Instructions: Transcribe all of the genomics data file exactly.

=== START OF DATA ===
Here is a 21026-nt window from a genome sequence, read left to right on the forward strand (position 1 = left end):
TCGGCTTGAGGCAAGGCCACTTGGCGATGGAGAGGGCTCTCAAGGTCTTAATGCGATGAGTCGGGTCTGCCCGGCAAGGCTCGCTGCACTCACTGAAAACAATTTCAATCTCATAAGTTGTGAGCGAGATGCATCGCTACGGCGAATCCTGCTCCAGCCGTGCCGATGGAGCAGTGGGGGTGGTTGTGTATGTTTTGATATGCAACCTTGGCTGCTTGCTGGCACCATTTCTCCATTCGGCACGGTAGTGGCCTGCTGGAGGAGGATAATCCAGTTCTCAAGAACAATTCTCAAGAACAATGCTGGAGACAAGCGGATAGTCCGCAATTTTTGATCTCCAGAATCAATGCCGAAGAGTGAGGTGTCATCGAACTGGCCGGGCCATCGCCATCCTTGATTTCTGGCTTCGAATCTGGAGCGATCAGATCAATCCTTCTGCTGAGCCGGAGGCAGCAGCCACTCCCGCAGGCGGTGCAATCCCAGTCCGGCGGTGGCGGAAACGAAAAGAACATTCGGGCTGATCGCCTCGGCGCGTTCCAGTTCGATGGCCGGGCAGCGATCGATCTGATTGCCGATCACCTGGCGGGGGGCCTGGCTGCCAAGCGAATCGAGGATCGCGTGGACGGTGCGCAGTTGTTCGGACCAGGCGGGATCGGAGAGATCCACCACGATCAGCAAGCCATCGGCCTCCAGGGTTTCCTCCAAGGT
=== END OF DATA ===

Here is a 21026-nt window from a genome sequence, read left to right on the forward strand (position 1 = left end):
TCGGCTTGAGGCAAGGCCACTTGGCGATGGAGAGGGCTCTCAAGGTCTTAATGCGATGAGTCGGGTCTGCCCGGCAAGGCTCGCTGCACTCACTGAAAACAATTTCAATCTCATAAGTTGTGAGCGAGATGCATCGCTACGGCGAATCCTGCTCCAGCCGTGCCGATGGAGCAGTGGGGGTGGTTGTGTATGTTTTGATATGCAACCTTGGCTGCTTGCTGGCACCATTTCTCCATTCGGCACGGTAGTGGCCTGCTGGAGGAGGATAATCCAGTTCTCAAGAACAATTCTCAAGAACAATGCTGGAGACAAGCGGATAGTCCGCAATTTTTGATCTCCAGAATCAATGCCGAAGAGTGAGGTGTCATCGAACTGGCCGGGCCATCGCCATCCTTGATTTCTGGCTTCGAATCTGGAGCGATCAGATCAATCCTTCTGCTGAGCCGGAGGCAGCAGCCACTCCCGCAGGCGGTGCAATCCCAGTCCGGCGGTGGCGGAAACGAAAAGAACATTCGGGCTGATCGCCTCGGCGCGTTCCAGTTCGATGGCCGGGCAGCGATCGATCTGATTGCCGATCACCTGGCGGGGGGCCTGGCTGCCAAGCGAATCGAGGATCGCGTGGACGGTGCGCAGTTGTTCGGACCAGGCGGGATCGGAGAGATCCACCACGATCAGCAAGCCATCGGCCTCCAGGGTTTCCTCCAAGGT